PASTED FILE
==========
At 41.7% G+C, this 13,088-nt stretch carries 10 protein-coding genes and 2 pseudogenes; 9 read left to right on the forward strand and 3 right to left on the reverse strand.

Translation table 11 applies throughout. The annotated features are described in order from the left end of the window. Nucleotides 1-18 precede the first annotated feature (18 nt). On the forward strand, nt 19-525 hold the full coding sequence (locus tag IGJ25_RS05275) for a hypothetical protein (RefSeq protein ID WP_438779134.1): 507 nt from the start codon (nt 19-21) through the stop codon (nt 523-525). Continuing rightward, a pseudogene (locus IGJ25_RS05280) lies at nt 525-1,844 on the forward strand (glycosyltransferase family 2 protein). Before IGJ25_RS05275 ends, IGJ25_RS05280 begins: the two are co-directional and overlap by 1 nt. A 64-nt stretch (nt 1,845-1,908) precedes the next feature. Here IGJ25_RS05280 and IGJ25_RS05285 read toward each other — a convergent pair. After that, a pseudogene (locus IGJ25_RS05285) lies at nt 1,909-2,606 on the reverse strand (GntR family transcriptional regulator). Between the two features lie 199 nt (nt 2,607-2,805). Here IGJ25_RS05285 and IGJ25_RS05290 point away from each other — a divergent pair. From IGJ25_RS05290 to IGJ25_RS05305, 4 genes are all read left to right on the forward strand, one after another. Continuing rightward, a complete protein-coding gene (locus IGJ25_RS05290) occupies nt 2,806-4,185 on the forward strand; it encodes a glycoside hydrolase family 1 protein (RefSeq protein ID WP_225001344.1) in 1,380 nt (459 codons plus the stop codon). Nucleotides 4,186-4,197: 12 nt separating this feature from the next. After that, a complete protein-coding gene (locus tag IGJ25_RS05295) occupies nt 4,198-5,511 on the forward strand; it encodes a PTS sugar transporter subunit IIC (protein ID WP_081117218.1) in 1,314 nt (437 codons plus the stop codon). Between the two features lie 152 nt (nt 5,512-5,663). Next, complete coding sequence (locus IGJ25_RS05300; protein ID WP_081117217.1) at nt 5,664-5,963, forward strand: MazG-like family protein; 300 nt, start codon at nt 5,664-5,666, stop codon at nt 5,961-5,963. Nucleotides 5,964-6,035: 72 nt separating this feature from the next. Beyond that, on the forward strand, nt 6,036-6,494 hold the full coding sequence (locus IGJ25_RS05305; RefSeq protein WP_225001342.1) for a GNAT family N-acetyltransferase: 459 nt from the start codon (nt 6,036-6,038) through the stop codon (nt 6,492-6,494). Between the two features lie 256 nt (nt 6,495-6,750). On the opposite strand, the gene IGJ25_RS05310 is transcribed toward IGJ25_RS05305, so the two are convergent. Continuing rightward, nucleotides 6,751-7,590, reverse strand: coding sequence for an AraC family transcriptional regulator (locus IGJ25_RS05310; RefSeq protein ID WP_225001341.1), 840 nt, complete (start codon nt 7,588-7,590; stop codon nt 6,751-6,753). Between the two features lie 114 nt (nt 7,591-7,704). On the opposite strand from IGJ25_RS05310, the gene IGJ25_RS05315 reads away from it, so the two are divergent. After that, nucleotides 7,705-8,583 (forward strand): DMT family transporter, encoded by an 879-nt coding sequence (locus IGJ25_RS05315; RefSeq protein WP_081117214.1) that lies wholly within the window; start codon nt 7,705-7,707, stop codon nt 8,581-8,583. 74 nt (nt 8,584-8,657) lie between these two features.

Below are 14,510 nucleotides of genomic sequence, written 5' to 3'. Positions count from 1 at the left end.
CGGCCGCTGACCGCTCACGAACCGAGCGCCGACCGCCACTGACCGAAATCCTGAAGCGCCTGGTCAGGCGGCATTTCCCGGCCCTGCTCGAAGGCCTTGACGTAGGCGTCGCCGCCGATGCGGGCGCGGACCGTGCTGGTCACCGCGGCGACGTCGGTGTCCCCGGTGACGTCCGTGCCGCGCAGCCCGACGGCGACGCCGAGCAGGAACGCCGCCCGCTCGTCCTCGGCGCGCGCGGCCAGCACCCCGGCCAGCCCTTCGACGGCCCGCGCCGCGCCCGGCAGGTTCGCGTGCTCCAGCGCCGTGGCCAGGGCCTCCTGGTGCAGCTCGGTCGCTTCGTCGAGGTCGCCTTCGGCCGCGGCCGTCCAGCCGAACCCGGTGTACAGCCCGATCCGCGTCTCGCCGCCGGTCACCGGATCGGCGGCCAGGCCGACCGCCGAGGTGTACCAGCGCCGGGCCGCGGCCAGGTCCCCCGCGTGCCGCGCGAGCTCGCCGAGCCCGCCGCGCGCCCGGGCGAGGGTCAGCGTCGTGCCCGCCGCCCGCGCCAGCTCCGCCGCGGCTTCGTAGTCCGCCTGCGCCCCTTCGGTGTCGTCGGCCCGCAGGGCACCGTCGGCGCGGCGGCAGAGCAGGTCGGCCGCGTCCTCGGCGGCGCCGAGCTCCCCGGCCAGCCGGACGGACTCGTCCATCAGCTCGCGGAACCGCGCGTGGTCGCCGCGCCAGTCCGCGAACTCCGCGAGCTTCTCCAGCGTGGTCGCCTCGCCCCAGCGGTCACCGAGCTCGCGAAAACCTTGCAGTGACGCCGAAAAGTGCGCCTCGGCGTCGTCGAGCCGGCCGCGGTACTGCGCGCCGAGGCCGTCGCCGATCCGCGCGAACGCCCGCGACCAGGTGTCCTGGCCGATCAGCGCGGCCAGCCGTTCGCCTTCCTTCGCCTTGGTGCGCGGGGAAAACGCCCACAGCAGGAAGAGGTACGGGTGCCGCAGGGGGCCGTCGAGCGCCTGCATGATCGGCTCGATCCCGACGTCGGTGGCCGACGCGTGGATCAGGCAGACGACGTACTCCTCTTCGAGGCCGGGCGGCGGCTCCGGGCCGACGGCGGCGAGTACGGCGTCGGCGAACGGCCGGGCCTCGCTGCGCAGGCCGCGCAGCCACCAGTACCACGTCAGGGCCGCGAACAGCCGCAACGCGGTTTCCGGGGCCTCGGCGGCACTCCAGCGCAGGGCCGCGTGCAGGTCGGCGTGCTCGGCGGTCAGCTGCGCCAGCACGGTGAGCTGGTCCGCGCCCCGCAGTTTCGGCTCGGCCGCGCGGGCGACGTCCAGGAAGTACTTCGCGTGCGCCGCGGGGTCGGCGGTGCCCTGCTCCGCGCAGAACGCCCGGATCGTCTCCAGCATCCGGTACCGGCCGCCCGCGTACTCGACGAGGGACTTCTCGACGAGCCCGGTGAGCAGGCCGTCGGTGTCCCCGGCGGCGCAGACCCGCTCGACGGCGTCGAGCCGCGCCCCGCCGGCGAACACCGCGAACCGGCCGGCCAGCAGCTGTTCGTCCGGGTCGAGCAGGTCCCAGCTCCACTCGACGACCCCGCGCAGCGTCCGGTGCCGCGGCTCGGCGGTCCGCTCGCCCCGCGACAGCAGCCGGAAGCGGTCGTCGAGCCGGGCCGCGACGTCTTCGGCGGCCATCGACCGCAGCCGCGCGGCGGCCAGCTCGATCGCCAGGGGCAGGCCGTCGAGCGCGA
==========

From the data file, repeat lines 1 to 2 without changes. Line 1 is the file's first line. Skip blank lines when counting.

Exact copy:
At 41.7% G+C, this 13,088-nt stretch carries 10 protein-coding genes and 2 pseudogenes; 9 read left to right on the forward strand and 3 right to left on the reverse strand.

Translation table 11 applies throughout. The annotated features are described in order from the left end of the window. Nucleotides 1-18 precede the first annotated feature (18 nt). On the forward strand, nt 19-525 hold the full coding sequence (locus tag IGJ25_RS05275) for a hypothetical protein (RefSeq protein ID WP_438779134.1): 507 nt from the start codon (nt 19-21) through the stop codon (nt 523-525). Continuing rightward, a pseudogene (locus IGJ25_RS05280) lies at nt 525-1,844 on the forward strand (glycosyltransferase family 2 protein). Before IGJ25_RS05275 ends, IGJ25_RS05280 begins: the two are co-directional and overlap by 1 nt. A 64-nt stretch (nt 1,845-1,908) precedes the next feature. Here IGJ25_RS05280 and IGJ25_RS05285 read toward each other — a convergent pair. After that, a pseudogene (locus IGJ25_RS05285) lies at nt 1,909-2,606 on the reverse strand (GntR family transcriptional regulator). Between the two features lie 199 nt (nt 2,607-2,805). Here IGJ25_RS05285 and IGJ25_RS05290 point away from each other — a divergent pair. From IGJ25_RS05290 to IGJ25_RS05305, 4 genes are all read left to right on the forward strand, one after another. Continuing rightward, a complete protein-coding gene (locus IGJ25_RS05290) occupies nt 2,806-4,185 on the forward strand; it encodes a glycoside hydrolase family 1 protein (RefSeq protein ID WP_225001344.1) in 1,380 nt (459 codons plus the stop codon). Nucleotides 4,186-4,197: 12 nt separating this feature from the next. After that, a complete protein-coding gene (locus tag IGJ25_RS05295) occupies nt 4,198-5,511 on the forward strand; it encodes a PTS sugar transporter subunit IIC (protein ID WP_081117218.1) in 1,314 nt (437 codons plus the stop codon). Between the two features lie 152 nt (nt 5,512-5,663). Next, complete coding sequence (locus IGJ25_RS05300; protein ID WP_081117217.1) at nt 5,664-5,963, forward strand: MazG-like family protein; 300 nt, start codon at nt 5,664-5,666, stop codon at nt 5,961-5,963. Nucleotides 5,964-6,035: 72 nt separating this feature from the next. Beyond that, on the forward strand, nt 6,036-6,494 hold the full coding sequence (locus IGJ25_RS05305; RefSeq protein WP_225001342.1) for a GNAT family N-acetyltransferase: 459 nt from the start codon (nt 6,036-6,038) through the stop codon (nt 6,492-6,494). Between the two features lie 256 nt (nt 6,495-6,750). On the opposite strand, the gene IGJ25_RS05310 is transcribed toward IGJ25_RS05305, so the two are convergent. Continuing rightward, nucleotides 6,751-7,590, reverse strand: coding sequence for an AraC family transcriptional regulator (locus IGJ25_RS05310; RefSeq protein ID WP_225001341.1), 840 nt, complete (start codon nt 7,588-7,590; stop codon nt 6,751-6,753). Between the two features lie 114 nt (nt 7,591-7,704). On the opposite strand from IGJ25_RS05310, the gene IGJ25_RS05315 reads away from it, so the two are divergent. After that, nucleotides 7,705-8,583 (forward strand): DMT family transporter, encoded by an 879-nt coding sequence (locus IGJ25_RS05315; RefSeq protein WP_081117214.1) that lies wholly within the window; start codon nt 7,705-7,707, stop codon nt 8,581-8,583. 74 nt (nt 8,584-8,657) lie between these two features.